It should also be noted that all the attempts to improve the Goldmann lens were made by considering the contact lens in itself, without having regard to the optical properties of the eye which was to be observed or irradiated. Thus, a contact lens which does not give any defect would not permit perfect focusing of a light beam at a point in the anterior chamber which is spaced from the axis of the eye. In fact, to reach that point, the beam must pass through different parts of the eye and in particular the cornea which gives an astigmatism defect which increases in magnitude in proportion to the increase in the angle of incidence at which it is viewed. That has the effect of causing a deterioration in the light beam. Now, no contact lens, whether of the Goldmann type or otherwise, takes account of that phenomenon, which is a highly inconvenient defect in known lenses which are intended for treatment of the anterior chamber at points which are away from the axis of the eye.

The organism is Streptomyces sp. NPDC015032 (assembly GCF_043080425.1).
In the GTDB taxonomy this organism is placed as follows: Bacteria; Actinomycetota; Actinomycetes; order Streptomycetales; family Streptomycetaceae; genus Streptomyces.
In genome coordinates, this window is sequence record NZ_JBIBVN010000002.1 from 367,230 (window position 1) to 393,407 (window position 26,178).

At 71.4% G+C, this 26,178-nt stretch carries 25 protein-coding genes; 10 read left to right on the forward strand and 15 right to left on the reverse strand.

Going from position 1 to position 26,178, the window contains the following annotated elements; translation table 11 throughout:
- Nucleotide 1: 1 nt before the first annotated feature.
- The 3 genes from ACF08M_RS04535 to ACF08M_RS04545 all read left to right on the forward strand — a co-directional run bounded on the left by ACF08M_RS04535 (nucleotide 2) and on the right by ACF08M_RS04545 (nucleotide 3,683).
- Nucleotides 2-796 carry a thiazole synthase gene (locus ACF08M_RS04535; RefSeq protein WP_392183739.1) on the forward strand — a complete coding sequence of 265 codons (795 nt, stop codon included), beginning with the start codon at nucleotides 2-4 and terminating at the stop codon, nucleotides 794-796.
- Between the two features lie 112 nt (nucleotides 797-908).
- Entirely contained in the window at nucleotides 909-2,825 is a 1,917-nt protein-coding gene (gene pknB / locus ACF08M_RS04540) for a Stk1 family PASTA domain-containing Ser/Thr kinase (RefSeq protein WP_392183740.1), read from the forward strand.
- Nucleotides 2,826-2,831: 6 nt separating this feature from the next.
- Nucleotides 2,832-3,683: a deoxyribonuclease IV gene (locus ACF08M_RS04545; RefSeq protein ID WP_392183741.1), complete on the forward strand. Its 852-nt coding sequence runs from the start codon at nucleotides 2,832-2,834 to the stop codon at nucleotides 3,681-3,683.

The main object of the present invention is to provide a contact lens which is intended for examination and treatment by irradiation of the different internal parts of the eye, primarily the anterior chamber, which does not suffer from the above-indicated disadvantages.
To attain that object, the contact lens according to the invention for observation and treatment of the eye by means of a light beam is of the type comprising a principal element provided with an entrance face by way of which the beam enters, an exit face which is intended to be applied to the cornea of the eye and by way of which the beam issues towards a working point within the eye, and a reflecting face whose function, by total reflection, is to divert the beam entering the entrance face towards the exit face. The contact lens is distinguished by a compensating element which is associated with the reflecting face, the function of which is to create in the contact lens an astigmatism defect which is the reverse of that of the eye.